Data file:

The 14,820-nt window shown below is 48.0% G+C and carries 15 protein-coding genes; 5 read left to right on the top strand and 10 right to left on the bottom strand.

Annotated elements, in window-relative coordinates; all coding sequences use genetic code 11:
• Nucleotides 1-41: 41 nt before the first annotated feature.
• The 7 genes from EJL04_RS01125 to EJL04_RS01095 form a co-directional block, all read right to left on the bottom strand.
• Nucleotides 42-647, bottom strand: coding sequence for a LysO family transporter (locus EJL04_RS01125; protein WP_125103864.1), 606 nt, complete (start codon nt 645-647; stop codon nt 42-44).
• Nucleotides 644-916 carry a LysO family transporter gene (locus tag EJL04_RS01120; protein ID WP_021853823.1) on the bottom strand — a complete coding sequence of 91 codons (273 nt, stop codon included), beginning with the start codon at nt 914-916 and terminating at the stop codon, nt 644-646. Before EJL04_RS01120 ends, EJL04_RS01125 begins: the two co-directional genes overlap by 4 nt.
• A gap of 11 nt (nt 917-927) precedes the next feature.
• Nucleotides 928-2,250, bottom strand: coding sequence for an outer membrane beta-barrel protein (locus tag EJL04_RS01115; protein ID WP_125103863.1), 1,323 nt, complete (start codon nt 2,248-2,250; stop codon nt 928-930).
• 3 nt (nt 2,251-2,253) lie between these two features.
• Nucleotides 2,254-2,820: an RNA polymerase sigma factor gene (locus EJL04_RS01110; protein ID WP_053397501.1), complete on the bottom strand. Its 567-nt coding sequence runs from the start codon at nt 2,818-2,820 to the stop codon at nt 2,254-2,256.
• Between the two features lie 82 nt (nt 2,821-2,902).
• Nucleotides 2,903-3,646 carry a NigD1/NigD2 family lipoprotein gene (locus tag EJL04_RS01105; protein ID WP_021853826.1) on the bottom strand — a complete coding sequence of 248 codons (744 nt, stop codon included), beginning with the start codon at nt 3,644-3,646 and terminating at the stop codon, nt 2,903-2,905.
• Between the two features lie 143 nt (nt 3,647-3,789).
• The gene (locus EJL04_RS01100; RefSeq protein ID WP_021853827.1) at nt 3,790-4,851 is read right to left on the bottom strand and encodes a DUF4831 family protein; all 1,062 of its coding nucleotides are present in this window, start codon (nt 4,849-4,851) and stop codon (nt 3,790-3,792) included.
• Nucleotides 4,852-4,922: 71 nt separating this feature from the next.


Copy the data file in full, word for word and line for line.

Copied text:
The 14,820-nt window shown below is 48.0% G+C and carries 15 protein-coding genes; 5 read left to right on the top strand and 10 right to left on the bottom strand.

Annotated elements, in window-relative coordinates; all coding sequences use genetic code 11:
• Nucleotides 1-41: 41 nt before the first annotated feature.
• The 7 genes from EJL04_RS01125 to EJL04_RS01095 form a co-directional block, all read right to left on the bottom strand.
• Nucleotides 42-647, bottom strand: coding sequence for a LysO family transporter (locus EJL04_RS01125; protein WP_125103864.1), 606 nt, complete (start codon nt 645-647; stop codon nt 42-44).
• Nucleotides 644-916 carry a LysO family transporter gene (locus tag EJL04_RS01120; protein ID WP_021853823.1) on the bottom strand — a complete coding sequence of 91 codons (273 nt, stop codon included), beginning with the start codon at nt 914-916 and terminating at the stop codon, nt 644-646. Before EJL04_RS01120 ends, EJL04_RS01125 begins: the two co-directional genes overlap by 4 nt.
• A gap of 11 nt (nt 917-927) precedes the next feature.
• Nucleotides 928-2,250, bottom strand: coding sequence for an outer membrane beta-barrel protein (locus tag EJL04_RS01115; protein ID WP_125103863.1), 1,323 nt, complete (start codon nt 2,248-2,250; stop codon nt 928-930).
• 3 nt (nt 2,251-2,253) lie between these two features.
• Nucleotides 2,254-2,820: an RNA polymerase sigma factor gene (locus EJL04_RS01110; protein ID WP_053397501.1), complete on the bottom strand. Its 567-nt coding sequence runs from the start codon at nt 2,818-2,820 to the stop codon at nt 2,254-2,256.
• Between the two features lie 82 nt (nt 2,821-2,902).
• Nucleotides 2,903-3,646 carry a NigD1/NigD2 family lipoprotein gene (locus tag EJL04_RS01105; protein ID WP_021853826.1) on the bottom strand — a complete coding sequence of 248 codons (744 nt, stop codon included), beginning with the start codon at nt 3,644-3,646 and terminating at the stop codon, nt 2,903-2,905.
• Between the two features lie 143 nt (nt 3,647-3,789).
• The gene (locus EJL04_RS01100; RefSeq protein ID WP_021853827.1) at nt 3,790-4,851 is read right to left on the bottom strand and encodes a DUF4831 family protein; all 1,062 of its coding nucleotides are present in this window, start codon (nt 4,849-4,851) and stop codon (nt 3,790-3,792) included.
• Nucleotides 4,852-4,922: 71 nt separating this feature from the next.